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Rating:Former Morgan Keegan Directors Settle with SEC on Bad Behavior Not Rated 0.0 Email Routing List Email & Route  Print Print
Friday, June 14, 2013

Former Morgan Keegan Directors Settle with SEC on Bad Behavior

News summary by MFWire's editors

Companies die, but scandals live on. So it goes with Morgan Keegan.

Eight former mutual fund directors have settled federal claims that they allowed others at the firm to set values for subprime mortgage securities that were held by funds on which investors lost roughly $1.5 billion, the Washington Post reports.

The SEC declared that Morgan Keegan funds aren’t paying any penalty under the settlement, and back in December, brought an enforcement action against the directors, claiming they delegated the duty to fund managers, when it's clearly the directors' job to set values when market prices aren't available (you can read about that here).

The directors failed to make a diligent effort to learn how the values were determined, the SEC had alleged, and though directors have neither fessed up to nor denied wrongdoing they have agreed to refrain from future violations of the securities laws—a gesture that rather reeks of admitted bad behavior.

For more, read the Washington Post story here.

Company Press Release

Former Mutual Fund Directors Agree to Settle Claims That They Failed to Properly Oversee Asset Valuation

FOR IMMEDIATE RELEASE?2013-111 Washington, D.C., June 13, 2013 — The Securities and Exchange Commission today announced a settlement in an enforcement proceeding against eight former directors of five Regions Morgan Keegan open- and closed-end funds that were heavily invested in securities backed by subprime mortgages. The proceeding, which began in December 2012, alleged that the directors failed to satisfy their pricing responsibilities under the federal securities laws.

Under the securities laws, fund directors are responsible for determining the fair value of portfolio securities for which market quotations are not readily available. In addition, fund directors must determine the methodologies to be used to fair value securities and must periodically reevaluate the appropriateness of those methodologies. The Commission made clear in Accounting Series Release No. 118 (Dec. 23, 1970) and In the Matter of Seaboard Associates Inc., Investment Company Act Release No. 13890 (April 16, 1984) that while fund directors may engage others to assist them to calculate fair values of these securities, they continue to be ultimately responsible to determine fair value in good faith.

The settled order finds that the eight directors failed to satisfy these responsibilities. Specifically, the directors delegated their fair valuation responsibility to a valuation committee without providing adequate substantive guidance on how fair valuation determinations should be made. The directors then made no meaningful effort to learn how fair values were being determined. They received only limited information about the factors involved with the funds' fair value determinations, and obtained almost no information explaining why particular fair values were assigned to portfolio securities. The limited information provided to the directors was particularly problematic because fair valued securities comprised a significant percentage of the funds' net asset values (NAVs) - in most cases above 60 percent.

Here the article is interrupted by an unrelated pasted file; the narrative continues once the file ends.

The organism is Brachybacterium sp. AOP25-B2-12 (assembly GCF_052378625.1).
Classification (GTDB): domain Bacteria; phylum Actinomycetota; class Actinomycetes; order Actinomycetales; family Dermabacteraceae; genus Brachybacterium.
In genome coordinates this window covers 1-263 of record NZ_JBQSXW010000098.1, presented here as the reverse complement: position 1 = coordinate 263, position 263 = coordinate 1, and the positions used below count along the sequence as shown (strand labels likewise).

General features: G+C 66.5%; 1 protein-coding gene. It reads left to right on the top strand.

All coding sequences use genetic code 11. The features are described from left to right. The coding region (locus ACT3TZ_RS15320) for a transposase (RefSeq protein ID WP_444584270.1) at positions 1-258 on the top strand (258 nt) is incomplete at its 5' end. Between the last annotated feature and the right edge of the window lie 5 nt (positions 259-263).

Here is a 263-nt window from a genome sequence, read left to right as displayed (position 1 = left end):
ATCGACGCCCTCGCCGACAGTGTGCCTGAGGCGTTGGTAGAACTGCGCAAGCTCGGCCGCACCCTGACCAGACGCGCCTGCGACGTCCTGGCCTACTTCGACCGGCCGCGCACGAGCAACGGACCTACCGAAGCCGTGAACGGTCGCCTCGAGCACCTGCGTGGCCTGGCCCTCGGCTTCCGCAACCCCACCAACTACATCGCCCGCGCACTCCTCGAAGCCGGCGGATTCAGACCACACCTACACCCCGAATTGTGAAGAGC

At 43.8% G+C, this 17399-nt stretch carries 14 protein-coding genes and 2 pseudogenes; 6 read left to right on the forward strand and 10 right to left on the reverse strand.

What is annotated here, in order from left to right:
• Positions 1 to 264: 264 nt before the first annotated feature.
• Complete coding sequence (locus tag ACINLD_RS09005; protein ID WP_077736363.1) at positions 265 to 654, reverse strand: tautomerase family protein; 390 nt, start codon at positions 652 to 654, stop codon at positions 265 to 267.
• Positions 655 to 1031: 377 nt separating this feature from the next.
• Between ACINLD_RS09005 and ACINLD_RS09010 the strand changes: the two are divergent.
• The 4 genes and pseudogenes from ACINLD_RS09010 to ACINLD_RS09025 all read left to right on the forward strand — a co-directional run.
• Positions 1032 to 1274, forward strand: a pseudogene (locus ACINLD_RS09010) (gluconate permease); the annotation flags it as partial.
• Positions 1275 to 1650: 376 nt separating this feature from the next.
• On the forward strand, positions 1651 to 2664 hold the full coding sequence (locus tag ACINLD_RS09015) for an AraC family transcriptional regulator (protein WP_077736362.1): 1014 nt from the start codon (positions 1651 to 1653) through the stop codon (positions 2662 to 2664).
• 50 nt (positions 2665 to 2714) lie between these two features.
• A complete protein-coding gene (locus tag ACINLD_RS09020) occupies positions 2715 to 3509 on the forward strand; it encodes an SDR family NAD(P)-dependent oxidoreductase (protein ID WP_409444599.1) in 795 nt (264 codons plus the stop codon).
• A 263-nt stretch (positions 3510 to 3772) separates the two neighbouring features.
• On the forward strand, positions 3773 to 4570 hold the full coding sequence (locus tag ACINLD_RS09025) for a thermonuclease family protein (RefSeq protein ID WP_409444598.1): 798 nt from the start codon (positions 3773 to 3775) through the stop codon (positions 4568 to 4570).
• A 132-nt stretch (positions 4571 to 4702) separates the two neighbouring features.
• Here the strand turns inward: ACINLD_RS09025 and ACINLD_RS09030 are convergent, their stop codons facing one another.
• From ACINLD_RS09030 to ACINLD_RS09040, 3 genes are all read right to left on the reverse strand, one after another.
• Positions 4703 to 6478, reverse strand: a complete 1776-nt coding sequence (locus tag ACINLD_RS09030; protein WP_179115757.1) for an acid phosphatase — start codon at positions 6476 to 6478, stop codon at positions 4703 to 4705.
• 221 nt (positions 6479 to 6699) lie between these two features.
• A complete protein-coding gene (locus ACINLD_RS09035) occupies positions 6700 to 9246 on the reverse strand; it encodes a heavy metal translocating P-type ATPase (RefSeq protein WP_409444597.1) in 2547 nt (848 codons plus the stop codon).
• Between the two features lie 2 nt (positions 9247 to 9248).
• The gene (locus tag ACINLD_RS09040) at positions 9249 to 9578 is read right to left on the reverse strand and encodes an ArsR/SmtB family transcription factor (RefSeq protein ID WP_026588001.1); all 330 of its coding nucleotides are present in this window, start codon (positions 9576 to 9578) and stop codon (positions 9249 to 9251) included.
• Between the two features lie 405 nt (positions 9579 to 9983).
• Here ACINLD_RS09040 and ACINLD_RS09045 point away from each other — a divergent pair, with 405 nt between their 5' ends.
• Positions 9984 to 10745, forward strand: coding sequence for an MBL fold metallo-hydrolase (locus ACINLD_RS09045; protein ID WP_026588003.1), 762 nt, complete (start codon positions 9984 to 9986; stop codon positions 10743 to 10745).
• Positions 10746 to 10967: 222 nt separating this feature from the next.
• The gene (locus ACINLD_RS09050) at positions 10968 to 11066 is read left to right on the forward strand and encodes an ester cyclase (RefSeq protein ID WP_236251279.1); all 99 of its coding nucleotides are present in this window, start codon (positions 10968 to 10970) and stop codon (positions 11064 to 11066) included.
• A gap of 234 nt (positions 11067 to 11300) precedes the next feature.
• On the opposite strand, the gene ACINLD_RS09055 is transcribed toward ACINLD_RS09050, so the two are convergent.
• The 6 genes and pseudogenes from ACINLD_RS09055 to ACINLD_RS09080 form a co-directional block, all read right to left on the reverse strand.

The settled order finds that the valuation committee to whom the directors delegated the fair valuation responsibilities did not utilize reasonable procedures and often allowed the portfolio manager to arbitrarily set values. As a result, the settled order finds that the funds overstated the value of their securities as the housing market was on the brink of financial crisis in 2007. The SEC and other regulators previously charged Morgan Keegan and others, and the firms later agreed to pay $200 million to settle charges related to that conduct.

"Our settlement sends a clear warning of our commitment to enforce the duty of mutual fund directors and trustees to closely oversee the process of valuing securities held by their funds," said George S. Canellos, Co-Director of the SEC's Division of Enforcement.

The eight fund directors named are:

• J. Kenneth Alderman of Birmingham, Ala.

• Jack R. Blair of Germantown, Tenn.

• Albert C. Johnson of Hoover, Ala.

• James Stillman R. McFadden of Germantown

• Allen B. Morgan Jr. of Memphis

• W. Randall Pittman of Birmingham •

• Mary S. Stone of Birmingham

• Archie W. Willis III of Memphis

The open and closed end funds involved were the RMK High Income Fund, RMK Multi-Sector High Income Fund, RMK Strategic Income Fund, RMK Advantage Income Fund, and Morgan Keegan Select Fund.

The settled order finds that the directors caused the funds' violations of Rule 38a-1 under the Investment Company Act of 1940, which requires funds to adopt and implement written policies and procedures reasonably designed to prevent violation of the federal securities laws. The directors are also ordered to cease and desist from committing or causing any violations and any future violations of that rule. The directors consented to the entry of the settled order without admitting or denying any of the findings, except as to jurisdiction.

The litigation was conducted by members of the SEC's Atlanta Regional Office. The investigation was conducted by that office and the Asset Management Unit. 

Edited by: Nicole Spector

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